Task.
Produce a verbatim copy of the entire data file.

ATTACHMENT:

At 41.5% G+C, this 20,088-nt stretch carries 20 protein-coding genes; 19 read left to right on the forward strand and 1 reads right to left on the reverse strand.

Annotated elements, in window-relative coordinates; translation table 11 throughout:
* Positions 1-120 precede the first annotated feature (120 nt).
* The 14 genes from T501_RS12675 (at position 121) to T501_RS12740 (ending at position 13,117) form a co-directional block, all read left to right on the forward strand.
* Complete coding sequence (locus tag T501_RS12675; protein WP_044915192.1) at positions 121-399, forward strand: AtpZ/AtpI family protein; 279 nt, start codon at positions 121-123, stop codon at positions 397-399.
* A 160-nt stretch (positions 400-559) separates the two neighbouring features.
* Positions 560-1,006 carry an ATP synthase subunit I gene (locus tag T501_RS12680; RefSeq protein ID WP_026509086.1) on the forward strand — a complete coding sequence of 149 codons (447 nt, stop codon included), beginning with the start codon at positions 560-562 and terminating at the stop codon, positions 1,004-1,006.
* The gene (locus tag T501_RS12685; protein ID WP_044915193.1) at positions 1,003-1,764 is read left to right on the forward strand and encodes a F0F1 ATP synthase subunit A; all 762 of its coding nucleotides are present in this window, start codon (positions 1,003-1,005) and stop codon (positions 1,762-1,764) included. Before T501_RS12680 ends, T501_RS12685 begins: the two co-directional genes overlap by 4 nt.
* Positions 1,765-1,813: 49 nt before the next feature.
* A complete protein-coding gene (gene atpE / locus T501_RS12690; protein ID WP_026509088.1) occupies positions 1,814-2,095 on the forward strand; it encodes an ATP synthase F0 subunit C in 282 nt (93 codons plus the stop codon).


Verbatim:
At 41.5% G+C, this 20,088-nt stretch carries 20 protein-coding genes; 19 read left to right on the forward strand and 1 reads right to left on the reverse strand.

Annotated elements, in window-relative coordinates; translation table 11 throughout:
* Positions 1-120 precede the first annotated feature (120 nt).
* The 14 genes from T501_RS12675 (at position 121) to T501_RS12740 (ending at position 13,117) form a co-directional block, all read left to right on the forward strand.
* Complete coding sequence (locus tag T501_RS12675; protein WP_044915192.1) at positions 121-399, forward strand: AtpZ/AtpI family protein; 279 nt, start codon at positions 121-123, stop codon at positions 397-399.
* A 160-nt stretch (positions 400-559) separates the two neighbouring features.
* Positions 560-1,006 carry an ATP synthase subunit I gene (locus tag T501_RS12680; RefSeq protein ID WP_026509086.1) on the forward strand — a complete coding sequence of 149 codons (447 nt, stop codon included), beginning with the start codon at positions 560-562 and terminating at the stop codon, positions 1,004-1,006.
* The gene (locus tag T501_RS12685; protein ID WP_044915193.1) at positions 1,003-1,764 is read left to right on the forward strand and encodes a F0F1 ATP synthase subunit A; all 762 of its coding nucleotides are present in this window, start codon (positions 1,003-1,005) and stop codon (positions 1,762-1,764) included. Before T501_RS12680 ends, T501_RS12685 begins: the two co-directional genes overlap by 4 nt.
* Positions 1,765-1,813: 49 nt before the next feature.
* A complete protein-coding gene (gene atpE / locus T501_RS12690; protein ID WP_026509088.1) occupies positions 1,814-2,095 on the forward strand; it encodes an ATP synthase F0 subunit C in 282 nt (93 codons plus the stop codon).